“Classical Taoism” never existed, either as a social entity or as a set of coherent ideas or values.” (Kirkland 2004)

Daoism is said to have emerged between the 6th and 3rd century BC although the definition of what Daoism constitutes and who contributed to it was only created in retrospective under the Han Dynasty in about 200 BC (Kirkland 2004). Two well-known personalities associated with Daoism are Zhuangzi and Laozi and their respective works. Yet, today it is contested to what extent these personalities wrote and composed the Zhuangzi and Dao De Jing themselves.

Daoism is a diverse philosophy and inspired by concepts and ideas from other Weltanschauungen like the religion of the Shang (1600 to 1028 BC) or the Yin-Yang Cosmology by the Han (206 BC to 221 CE). Daoism further overlaps with other prevailing philosophies of those times, like Confucianism, Buddhism, Mohism and and Legalist schools (Kirkland 2004, Kohn 2009). Consequentially, concrete boundaries of Daoism and other Chinese ancient philosophies remain fuzzy, since various philosophical strands simultaneously shaped contemporary thinking in China.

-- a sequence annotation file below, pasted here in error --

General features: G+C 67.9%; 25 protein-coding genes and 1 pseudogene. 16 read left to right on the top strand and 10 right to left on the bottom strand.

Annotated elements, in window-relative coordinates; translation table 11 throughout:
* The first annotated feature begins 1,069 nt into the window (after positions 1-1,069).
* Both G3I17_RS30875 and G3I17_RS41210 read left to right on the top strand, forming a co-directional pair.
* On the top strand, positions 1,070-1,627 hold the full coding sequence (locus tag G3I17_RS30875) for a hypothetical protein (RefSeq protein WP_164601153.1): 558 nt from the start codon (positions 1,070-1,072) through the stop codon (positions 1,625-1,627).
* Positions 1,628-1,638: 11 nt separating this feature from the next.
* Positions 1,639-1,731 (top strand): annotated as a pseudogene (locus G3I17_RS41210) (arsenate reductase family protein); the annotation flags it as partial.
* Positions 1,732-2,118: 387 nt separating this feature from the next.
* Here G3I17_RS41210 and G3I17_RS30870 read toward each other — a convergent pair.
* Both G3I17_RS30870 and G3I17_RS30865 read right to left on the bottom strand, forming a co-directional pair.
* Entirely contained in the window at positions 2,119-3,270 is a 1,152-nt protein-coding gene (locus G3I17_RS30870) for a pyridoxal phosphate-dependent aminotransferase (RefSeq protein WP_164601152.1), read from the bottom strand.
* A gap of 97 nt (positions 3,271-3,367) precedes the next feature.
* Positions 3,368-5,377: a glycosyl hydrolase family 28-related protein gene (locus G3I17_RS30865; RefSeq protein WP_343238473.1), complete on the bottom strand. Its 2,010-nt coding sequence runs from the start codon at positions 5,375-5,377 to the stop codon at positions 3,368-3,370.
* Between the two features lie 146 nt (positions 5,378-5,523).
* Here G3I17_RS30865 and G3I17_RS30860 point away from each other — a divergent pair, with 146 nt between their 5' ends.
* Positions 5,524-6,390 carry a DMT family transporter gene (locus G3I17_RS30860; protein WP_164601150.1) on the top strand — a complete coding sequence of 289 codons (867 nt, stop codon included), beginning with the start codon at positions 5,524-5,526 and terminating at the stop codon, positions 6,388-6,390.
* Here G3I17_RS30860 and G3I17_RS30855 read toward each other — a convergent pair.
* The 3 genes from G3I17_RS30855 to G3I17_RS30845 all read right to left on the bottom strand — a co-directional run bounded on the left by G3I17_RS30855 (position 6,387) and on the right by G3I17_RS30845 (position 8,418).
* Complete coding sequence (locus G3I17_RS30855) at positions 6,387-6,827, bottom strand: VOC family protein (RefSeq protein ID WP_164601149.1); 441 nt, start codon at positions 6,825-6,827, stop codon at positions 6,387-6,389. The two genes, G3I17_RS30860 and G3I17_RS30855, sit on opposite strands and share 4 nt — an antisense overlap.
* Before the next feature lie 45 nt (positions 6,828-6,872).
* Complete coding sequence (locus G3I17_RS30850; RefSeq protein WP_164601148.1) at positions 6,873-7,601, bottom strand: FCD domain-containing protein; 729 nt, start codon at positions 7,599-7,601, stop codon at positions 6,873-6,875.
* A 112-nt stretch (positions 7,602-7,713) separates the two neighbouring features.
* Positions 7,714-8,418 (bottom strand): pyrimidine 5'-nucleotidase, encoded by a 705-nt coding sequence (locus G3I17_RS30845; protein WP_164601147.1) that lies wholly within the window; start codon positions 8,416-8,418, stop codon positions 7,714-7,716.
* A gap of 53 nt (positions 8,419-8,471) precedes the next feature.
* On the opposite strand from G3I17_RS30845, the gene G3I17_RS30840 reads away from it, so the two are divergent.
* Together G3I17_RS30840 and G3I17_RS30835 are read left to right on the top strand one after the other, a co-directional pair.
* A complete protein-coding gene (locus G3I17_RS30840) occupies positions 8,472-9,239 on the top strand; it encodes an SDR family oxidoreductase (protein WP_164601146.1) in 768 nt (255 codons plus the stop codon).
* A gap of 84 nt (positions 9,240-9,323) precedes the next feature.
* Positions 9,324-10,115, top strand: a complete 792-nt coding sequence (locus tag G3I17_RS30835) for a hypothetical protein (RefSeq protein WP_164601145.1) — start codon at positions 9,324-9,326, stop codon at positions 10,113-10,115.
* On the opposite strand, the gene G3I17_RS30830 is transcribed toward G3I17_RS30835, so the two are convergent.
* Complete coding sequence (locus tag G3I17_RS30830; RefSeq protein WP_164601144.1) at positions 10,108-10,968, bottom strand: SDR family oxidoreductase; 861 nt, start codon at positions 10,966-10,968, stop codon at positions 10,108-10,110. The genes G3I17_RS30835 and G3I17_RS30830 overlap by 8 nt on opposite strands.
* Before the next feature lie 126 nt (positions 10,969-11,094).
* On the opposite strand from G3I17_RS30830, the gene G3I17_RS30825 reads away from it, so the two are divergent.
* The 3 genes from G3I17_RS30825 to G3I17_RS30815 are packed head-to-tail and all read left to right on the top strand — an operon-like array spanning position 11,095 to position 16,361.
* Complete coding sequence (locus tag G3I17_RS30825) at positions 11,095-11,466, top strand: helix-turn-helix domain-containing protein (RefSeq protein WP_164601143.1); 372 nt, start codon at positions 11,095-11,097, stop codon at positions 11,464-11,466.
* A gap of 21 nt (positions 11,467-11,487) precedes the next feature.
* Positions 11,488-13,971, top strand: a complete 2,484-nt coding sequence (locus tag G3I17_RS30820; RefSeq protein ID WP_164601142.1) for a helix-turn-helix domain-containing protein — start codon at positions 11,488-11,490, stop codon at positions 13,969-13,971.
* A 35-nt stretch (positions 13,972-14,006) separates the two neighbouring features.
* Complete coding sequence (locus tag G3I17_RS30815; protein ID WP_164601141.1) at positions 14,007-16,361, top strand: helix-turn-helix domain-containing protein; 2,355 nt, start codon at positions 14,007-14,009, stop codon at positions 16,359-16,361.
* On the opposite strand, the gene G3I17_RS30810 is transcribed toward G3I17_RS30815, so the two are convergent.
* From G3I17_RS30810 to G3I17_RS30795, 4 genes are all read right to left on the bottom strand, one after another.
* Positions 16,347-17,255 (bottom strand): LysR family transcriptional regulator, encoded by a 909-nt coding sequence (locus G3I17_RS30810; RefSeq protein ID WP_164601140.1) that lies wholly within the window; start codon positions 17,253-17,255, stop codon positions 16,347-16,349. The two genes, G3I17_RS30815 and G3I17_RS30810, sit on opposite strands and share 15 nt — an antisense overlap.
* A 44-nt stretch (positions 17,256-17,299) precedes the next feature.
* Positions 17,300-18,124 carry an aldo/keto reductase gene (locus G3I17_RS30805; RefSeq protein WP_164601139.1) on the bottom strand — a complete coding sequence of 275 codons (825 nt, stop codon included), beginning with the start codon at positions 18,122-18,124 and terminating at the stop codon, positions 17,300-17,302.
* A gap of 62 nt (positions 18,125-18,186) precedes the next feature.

Daoism is the philosophy of the dao 道, which means “way” while “way” here implies the natural way of things. The two most striking principles in Daoism are the concept of dualism and the idea of cycles, which are both to be found in nature. This fundamental concept of putting nature or natural ‘principles’ at its centre makes Daoism very different from Western philosophy and Confucianism alike, another native Chinese philosophy.

Nature or ziran 自然 in Daoism is seen as a “self-organizing spontaneity” (Miller 2006) with a “capacity for autonomous self-transformation” (ibid.).